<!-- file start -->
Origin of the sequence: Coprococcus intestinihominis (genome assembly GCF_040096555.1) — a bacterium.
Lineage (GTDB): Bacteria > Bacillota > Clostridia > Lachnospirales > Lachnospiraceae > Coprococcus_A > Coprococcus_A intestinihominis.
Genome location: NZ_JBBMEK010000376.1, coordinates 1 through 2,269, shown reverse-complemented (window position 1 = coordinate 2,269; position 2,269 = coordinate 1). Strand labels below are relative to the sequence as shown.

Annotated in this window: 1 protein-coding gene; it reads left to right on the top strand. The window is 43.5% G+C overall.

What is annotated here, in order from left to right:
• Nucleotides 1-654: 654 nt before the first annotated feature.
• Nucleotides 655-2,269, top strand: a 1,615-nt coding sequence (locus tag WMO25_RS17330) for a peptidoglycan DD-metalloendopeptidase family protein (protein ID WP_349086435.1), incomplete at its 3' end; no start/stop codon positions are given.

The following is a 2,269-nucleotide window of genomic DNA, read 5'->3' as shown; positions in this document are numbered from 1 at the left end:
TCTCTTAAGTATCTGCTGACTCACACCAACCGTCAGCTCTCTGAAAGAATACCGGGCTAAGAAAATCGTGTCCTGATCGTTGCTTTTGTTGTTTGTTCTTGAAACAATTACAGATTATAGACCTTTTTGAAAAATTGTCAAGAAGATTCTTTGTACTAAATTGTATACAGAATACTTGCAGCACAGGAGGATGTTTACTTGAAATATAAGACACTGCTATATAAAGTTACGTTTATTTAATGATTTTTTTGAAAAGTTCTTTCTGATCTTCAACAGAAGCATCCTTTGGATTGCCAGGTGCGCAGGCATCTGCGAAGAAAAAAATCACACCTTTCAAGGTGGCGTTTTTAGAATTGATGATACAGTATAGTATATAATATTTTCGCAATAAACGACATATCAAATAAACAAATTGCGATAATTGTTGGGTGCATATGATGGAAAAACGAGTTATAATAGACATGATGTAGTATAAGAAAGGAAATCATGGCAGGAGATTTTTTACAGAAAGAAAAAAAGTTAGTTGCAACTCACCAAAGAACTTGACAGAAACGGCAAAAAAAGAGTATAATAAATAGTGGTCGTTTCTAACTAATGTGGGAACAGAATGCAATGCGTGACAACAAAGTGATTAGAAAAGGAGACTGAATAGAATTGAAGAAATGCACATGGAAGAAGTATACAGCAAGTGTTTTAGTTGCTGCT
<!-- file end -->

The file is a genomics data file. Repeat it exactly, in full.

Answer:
Origin of the sequence: Coprococcus intestinihominis (genome assembly GCF_040096555.1) — a bacterium.
Lineage (GTDB): Bacteria > Bacillota > Clostridia > Lachnospirales > Lachnospiraceae > Coprococcus_A > Coprococcus_A intestinihominis.
Genome location: NZ_JBBMEK010000376.1, coordinates 1 through 2,269, shown reverse-complemented (window position 1 = coordinate 2,269; position 2,269 = coordinate 1). Strand labels below are relative to the sequence as shown.

Annotated in this window: 1 protein-coding gene; it reads left to right on the top strand. The window is 43.5% G+C overall.

What is annotated here, in order from left to right:
• Nucleotides 1-654: 654 nt before the first annotated feature.
• Nucleotides 655-2,269, top strand: a 1,615-nt coding sequence (locus tag WMO25_RS17330) for a peptidoglycan DD-metalloendopeptidase family protein (protein ID WP_349086435.1), incomplete at its 3' end; no start/stop codon positions are given.

The following is a 2,269-nucleotide window of genomic DNA, read 5'->3' as shown; positions in this document are numbered from 1 at the left end:
TCTCTTAAGTATCTGCTGACTCACACCAACCGTCAGCTCTCTGAAAGAATACCGGGCTAAGAAAATCGTGTCCTGATCGTTGCTTTTGTTGTTTGTTCTTGAAACAATTACAGATTATAGACCTTTTTGAAAAATTGTCAAGAAGATTCTTTGTACTAAATTGTATACAGAATACTTGCAGCACAGGAGGATGTTTACTTGAAATATAAGACACTGCTATATAAAGTTACGTTTATTTAATGATTTTTTTGAAAAGTTCTTTCTGATCTTCAACAGAAGCATCCTTTGGATTGCCAGGTGCGCAGGCATCTGCGAAGAAAAAAATCACACCTTTCAAGGTGGCGTTTTTAGAATTGATGATACAGTATAGTATATAATATTTTCGCAATAAACGACATATCAAATAAACAAATTGCGATAATTGTTGGGTGCATATGATGGAAAAACGAGTTATAATAGACATGATGTAGTATAAGAAAGGAAATCATGGCAGGAGATTTTTTACAGAAAGAAAAAAAGTTAGTTGCAACTCACCAAAGAACTTGACAGAAACGGCAAAAAAAGAGTATAATAAATAGTGGTCGTTTCTAACTAATGTGGGAACAGAATGCAATGCGTGACAACAAAGTGATTAGAAAAGGAGACTGAATAGAATTGAAGAAATGCACATGGAAGAAGTATACAGCAAGTGTTTTAGTTGCTGCT